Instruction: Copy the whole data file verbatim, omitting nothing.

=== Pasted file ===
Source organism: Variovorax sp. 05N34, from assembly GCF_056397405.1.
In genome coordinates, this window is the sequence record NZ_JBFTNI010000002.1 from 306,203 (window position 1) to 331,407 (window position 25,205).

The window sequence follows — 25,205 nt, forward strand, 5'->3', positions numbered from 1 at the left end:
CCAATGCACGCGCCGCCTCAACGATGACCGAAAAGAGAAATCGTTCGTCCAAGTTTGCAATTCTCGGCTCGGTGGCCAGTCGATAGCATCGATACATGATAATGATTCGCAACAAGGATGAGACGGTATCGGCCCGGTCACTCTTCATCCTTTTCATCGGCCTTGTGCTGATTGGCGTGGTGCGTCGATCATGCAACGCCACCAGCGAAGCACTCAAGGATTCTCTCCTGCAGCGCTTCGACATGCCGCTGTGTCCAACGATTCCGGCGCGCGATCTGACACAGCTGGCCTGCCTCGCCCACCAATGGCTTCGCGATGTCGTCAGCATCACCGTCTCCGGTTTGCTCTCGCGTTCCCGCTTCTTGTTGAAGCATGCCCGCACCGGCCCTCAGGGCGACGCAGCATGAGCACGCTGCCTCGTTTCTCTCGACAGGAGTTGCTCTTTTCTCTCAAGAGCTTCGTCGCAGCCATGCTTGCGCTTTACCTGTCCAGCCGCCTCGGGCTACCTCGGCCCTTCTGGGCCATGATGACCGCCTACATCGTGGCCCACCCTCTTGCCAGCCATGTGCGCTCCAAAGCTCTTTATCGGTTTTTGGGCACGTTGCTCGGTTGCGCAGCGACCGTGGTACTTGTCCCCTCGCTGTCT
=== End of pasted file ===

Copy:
Source organism: Variovorax sp. 05N34, from assembly GCF_056397405.1.
In genome coordinates, this window is the sequence record NZ_JBFTNI010000002.1 from 306,203 (window position 1) to 331,407 (window position 25,205).

The window sequence follows — 25,205 nt, forward strand, 5'->3', positions numbered from 1 at the left end:
CCAATGCACGCGCCGCCTCAACGATGACCGAAAAGAGAAATCGTTCGTCCAAGTTTGCAATTCTCGGCTCGGTGGCCAGTCGATAGCATCGATACATGATAATGATTCGCAACAAGGATGAGACGGTATCGGCCCGGTCACTCTTCATCCTTTTCATCGGCCTTGTGCTGATTGGCGTGGTGCGTCGATCATGCAACGCCACCAGCGAAGCACTCAAGGATTCTCTCCTGCAGCGCTTCGACATGCCGCTGTGTCCAACGATTCCGGCGCGCGATCTGACACAGCTGGCCTGCCTCGCCCACCAATGGCTTCGCGATGTCGTCAGCATCACCGTCTCCGGTTTGCTCTCGCGTTCCCGCTTCTTGTTGAAGCATGCCCGCACCGGCCCTCAGGGCGACGCAGCATGAGCACGCTGCCTCGTTTCTCTCGACAGGAGTTGCTCTTTTCTCTCAAGAGCTTCGTCGCAGCCATGCTTGCGCTTTACCTGTCCAGCCGCCTCGGGCTACCTCGGCCCTTCTGGGCCATGATGACCGCCTACATCGTGGCCCACCCTCTTGCCAGCCATGTGCGCTCCAAAGCTCTTTATCGGTTTTTGGGCACGTTGCTCGGTTGCGCAGCGACCGTGGTACTTGTCCCCTCGCTGTCT